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Can you Sue Your Employer Instead of Seeking a Workers’ Compensation Claim?

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Sue Your Employer

Getting hurt at work is a scary experience. Trying to file your own workers’ compensation claim can be even more scary and intimidating. The first thing you should do when you are hurt in your place of employment is hiring a skilled workers’ compensation and personal injury attorney who can help you explore your options, which may include being able to sue your employer.

Workers’ Compensation Under Florida Law

The state of Florida has already taken the first step in protecting all of the employees who work for a business. Under the workers’ compensation laws for the state, they require that any business who has four or more employees to carry workers’ compensation insurance on their employees. If the business is a construction company, the law requires the insurance to be carried on every employee no matter how many are employed.

Workers’ compensation in Florida offers to help cover the costs for an employee when they are hurt while working. These coverages often cover hospital and ongoing medical bills, transportation by ambulance from the worksite to the hospital, a portion of the lost wages during the time injured, and payments for disability.

As an injured employee you are entitled to negotiate a settlement with the insurance company and the employer, however, once you agree to take the settlement you lose the ability to further sue the employer if the need should arise.

Before you make any decisions regarding a settlement or about accepting an offer from the insurance company, you need to hire a skilled workers’ compensation attorney to help you find out what you are entitled to. The largest mistake that is made by injured employees is allowing the insurance company to intimidate them. With a lawyer handling your case, they won’t have the chance.

When Can You Sue Outside of a Workers’ Compensation Claim?

Because Florida law requires all employers to carry workers’ compensation insurance on its employees, it is often hard for an injured employee to sue outside of the insurance claim. It is not impossible to accomplish this though.

It is possible to sue a third party, namely the manufacturer of a product, that has been proven to have supplied a defective product. If the manufacturer of the product is found to have been negligent, they could be responsible for helping pay the medical bills, lost wages, and pain and suffering.

The other time you could sue a manufacturer is if they supplied a substance used in the job that was somehow hazardous to your health. The manufacturer of the substance and the manufacturer of the safety equipment designed for that substance could be found responsible for injury and have to pay claims.

A personal injury lawsuit could be filed against a person(s), other than workers’ compensation insurance if they were the ones who caused your injury. If they are found liable they may have to compensate you for the injury.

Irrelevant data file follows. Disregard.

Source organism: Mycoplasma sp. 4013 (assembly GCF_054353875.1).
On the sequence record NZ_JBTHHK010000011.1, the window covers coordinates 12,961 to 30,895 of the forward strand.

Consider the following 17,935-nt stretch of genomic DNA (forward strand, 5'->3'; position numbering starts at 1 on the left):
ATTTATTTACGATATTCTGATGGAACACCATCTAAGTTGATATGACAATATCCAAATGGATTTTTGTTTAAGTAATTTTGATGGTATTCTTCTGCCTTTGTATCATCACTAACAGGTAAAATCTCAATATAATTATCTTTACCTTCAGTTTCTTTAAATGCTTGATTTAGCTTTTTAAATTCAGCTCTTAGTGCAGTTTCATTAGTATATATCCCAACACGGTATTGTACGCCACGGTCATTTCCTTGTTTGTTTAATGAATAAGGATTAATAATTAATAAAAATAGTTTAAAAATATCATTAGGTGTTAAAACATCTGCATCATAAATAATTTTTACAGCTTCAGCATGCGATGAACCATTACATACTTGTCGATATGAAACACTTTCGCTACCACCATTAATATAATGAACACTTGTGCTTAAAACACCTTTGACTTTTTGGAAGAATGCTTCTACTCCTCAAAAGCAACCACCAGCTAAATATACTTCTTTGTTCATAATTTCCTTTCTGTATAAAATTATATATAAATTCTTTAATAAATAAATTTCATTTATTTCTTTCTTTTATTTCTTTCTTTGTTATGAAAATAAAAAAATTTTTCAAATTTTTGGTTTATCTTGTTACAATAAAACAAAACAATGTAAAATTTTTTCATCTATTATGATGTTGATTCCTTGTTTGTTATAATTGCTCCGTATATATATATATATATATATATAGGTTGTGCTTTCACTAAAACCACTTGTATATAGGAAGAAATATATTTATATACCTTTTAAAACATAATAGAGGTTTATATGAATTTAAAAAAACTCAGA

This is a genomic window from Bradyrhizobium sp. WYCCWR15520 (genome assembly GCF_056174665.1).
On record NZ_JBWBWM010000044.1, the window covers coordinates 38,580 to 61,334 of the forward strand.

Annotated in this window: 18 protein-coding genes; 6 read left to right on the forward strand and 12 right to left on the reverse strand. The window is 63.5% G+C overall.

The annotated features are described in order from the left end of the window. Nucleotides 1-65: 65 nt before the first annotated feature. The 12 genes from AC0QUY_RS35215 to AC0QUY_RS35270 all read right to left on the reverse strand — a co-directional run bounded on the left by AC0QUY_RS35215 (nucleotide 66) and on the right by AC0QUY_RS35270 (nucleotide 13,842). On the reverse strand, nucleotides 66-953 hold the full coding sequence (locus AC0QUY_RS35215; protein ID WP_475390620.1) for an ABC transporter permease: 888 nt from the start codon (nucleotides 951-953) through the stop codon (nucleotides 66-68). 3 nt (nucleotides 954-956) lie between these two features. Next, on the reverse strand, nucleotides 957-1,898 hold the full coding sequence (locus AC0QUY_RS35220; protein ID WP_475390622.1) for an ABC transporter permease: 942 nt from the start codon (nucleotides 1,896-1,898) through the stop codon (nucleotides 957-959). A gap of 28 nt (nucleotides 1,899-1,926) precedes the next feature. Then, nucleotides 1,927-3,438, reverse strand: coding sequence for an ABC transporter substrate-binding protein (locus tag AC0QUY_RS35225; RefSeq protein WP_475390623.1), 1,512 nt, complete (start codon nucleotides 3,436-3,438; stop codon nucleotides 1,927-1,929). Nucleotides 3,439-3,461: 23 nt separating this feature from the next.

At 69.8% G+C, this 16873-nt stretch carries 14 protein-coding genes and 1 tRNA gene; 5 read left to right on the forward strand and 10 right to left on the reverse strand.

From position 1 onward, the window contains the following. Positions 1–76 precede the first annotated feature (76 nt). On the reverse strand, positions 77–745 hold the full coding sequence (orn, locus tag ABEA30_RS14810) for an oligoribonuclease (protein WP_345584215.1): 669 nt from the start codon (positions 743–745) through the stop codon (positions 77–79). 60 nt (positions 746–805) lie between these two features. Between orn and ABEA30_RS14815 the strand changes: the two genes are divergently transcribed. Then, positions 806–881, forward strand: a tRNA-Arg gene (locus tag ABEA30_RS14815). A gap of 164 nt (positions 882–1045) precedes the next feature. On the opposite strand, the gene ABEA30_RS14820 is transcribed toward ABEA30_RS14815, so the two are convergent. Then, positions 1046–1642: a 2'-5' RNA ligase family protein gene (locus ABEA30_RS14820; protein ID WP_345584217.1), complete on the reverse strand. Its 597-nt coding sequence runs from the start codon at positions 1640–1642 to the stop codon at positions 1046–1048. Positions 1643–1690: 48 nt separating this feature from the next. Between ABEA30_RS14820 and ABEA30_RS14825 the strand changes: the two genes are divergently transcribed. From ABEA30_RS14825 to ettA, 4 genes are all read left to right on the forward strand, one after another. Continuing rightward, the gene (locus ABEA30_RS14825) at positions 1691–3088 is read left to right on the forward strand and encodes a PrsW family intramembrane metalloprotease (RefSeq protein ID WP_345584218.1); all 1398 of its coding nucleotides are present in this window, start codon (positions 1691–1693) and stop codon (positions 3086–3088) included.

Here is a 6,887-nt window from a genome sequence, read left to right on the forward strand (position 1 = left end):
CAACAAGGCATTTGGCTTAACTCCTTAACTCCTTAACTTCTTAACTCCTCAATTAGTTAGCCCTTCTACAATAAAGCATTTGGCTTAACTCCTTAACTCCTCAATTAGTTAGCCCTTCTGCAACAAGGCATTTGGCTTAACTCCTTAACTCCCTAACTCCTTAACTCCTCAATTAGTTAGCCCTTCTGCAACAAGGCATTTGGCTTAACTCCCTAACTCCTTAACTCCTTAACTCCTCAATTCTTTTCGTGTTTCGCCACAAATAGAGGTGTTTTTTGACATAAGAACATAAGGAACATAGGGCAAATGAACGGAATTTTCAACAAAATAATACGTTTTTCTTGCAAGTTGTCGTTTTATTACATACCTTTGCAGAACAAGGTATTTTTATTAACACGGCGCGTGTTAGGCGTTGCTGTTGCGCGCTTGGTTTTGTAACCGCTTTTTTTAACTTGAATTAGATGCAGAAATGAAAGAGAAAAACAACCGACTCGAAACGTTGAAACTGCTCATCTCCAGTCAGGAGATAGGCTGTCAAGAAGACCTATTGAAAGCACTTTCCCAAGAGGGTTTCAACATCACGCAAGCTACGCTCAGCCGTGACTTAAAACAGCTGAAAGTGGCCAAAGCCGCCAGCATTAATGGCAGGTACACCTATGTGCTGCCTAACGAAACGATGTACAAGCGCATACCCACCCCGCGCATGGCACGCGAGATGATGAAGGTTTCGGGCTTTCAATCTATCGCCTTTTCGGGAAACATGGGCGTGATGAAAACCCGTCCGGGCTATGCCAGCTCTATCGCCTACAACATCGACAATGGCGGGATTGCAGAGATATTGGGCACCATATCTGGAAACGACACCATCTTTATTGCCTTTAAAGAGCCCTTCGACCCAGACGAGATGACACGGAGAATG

When Can You Sue Your Employer?

There are very few circumstances that allow you to bring a civil suit against your employer for injuries that were sustained while working for them. There are two instances, in particular, that might get you the compensation you are seeking.

Your Injuries Were Intentionally Caused By Your Employer- If you were hurt on the job intentionally by your employer or they took action that intentionally hurt you. These fall under the umbrella of physical altercations. If your employer caused you bodily harm by punching, kicking, hitting, or biting you then you can file a civil case against them. Neglecting to offer you healthcare or follow specific safety protocols is not grounds for civil lawsuits.

Your Employer Provided Insufficient or No Workers’ Compensation Insurance- If your employer failed to follow state law on providing you with workers’ compensation insurance, they will not only have to face personal injury lawsuits but fines and penalties from the state.

If the insurance they chose was insufficient at meeting the minimum requirements and compensation, then they can be found liable and have to payout pain and suffering and for the damages that you incurred as a result of the accident.

Statute of Limitations for Workers’ Compensation Claims

Florida law prohibits filing a workers’ compensation claim or trying to file a lawsuit for personal injury from a job-related injury two years after the injury has occurred. The only exceptions to this rule is if the worker was a minor at the time of the incident, it has been ruled that the worker is mentally incompetent, the employee was misled by the employer about their benefits, the worker who was injured was not properly informed about their rights under the insurance policy, and if there is a prosthetic involved there is no statute of limitations against this.

If you find yourself injured at work and are trying to explore your options, make sure you call an experienced workers’ compensation law firm in Lakeland, FL.

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